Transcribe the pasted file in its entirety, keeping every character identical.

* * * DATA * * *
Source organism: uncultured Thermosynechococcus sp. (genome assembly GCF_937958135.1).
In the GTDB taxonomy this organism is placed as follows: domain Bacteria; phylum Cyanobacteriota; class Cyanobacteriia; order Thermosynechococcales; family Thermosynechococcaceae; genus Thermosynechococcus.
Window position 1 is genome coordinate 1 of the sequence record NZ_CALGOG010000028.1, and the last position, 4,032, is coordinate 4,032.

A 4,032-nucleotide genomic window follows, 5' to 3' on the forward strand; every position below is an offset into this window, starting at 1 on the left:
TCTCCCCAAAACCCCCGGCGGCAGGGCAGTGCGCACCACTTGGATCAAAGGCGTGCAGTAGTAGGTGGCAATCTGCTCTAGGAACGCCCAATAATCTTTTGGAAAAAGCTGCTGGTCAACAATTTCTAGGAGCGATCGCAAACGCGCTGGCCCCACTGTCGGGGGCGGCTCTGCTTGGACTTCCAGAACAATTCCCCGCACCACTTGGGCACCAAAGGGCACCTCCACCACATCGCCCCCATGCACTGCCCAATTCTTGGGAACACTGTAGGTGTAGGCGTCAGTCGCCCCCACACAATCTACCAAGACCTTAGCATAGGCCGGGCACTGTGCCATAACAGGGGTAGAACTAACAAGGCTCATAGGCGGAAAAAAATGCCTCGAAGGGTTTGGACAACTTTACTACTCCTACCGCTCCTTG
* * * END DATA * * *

Source organism: uncultured Thermosynechococcus sp. (genome assembly GCF_937958135.1).
In the GTDB taxonomy this organism is placed as follows: domain Bacteria; phylum Cyanobacteriota; class Cyanobacteriia; order Thermosynechococcales; family Thermosynechococcaceae; genus Thermosynechococcus.
Window position 1 is genome coordinate 1 of the sequence record NZ_CALGOG010000028.1, and the last position, 4,032, is coordinate 4,032.

A 4,032-nucleotide genomic window follows, 5' to 3' on the forward strand; every position below is an offset into this window, starting at 1 on the left:
TCTCCCCAAAACCCCCGGCGGCAGGGCAGTGCGCACCACTTGGATCAAAGGCGTGCAGTAGTAGGTGGCAATCTGCTCTAGGAACGCCCAATAATCTTTTGGAAAAAGCTGCTGGTCAACAATTTCTAGGAGCGATCGCAAACGCGCTGGCCCCACTGTCGGGGGCGGCTCTGCTTGGACTTCCAGAACAATTCCCCGCACCACTTGGGCACCAAAGGGCACCTCCACCACATCGCCCCCATGCACTGCCCAATTCTTGGGAACACTGTAGGTGTAGGCGTCAGTCGCCCCCACACAATCTACCAAGACCTTAGCATAGGCCGGGCACTGTGCCATAACAGGGGTAGAACTAACAAGGCTCATAGGCGGAAAAAAATGCCTCGAAGGGTTTGGACAACTTTACTACTCCTACCGCTCCTTG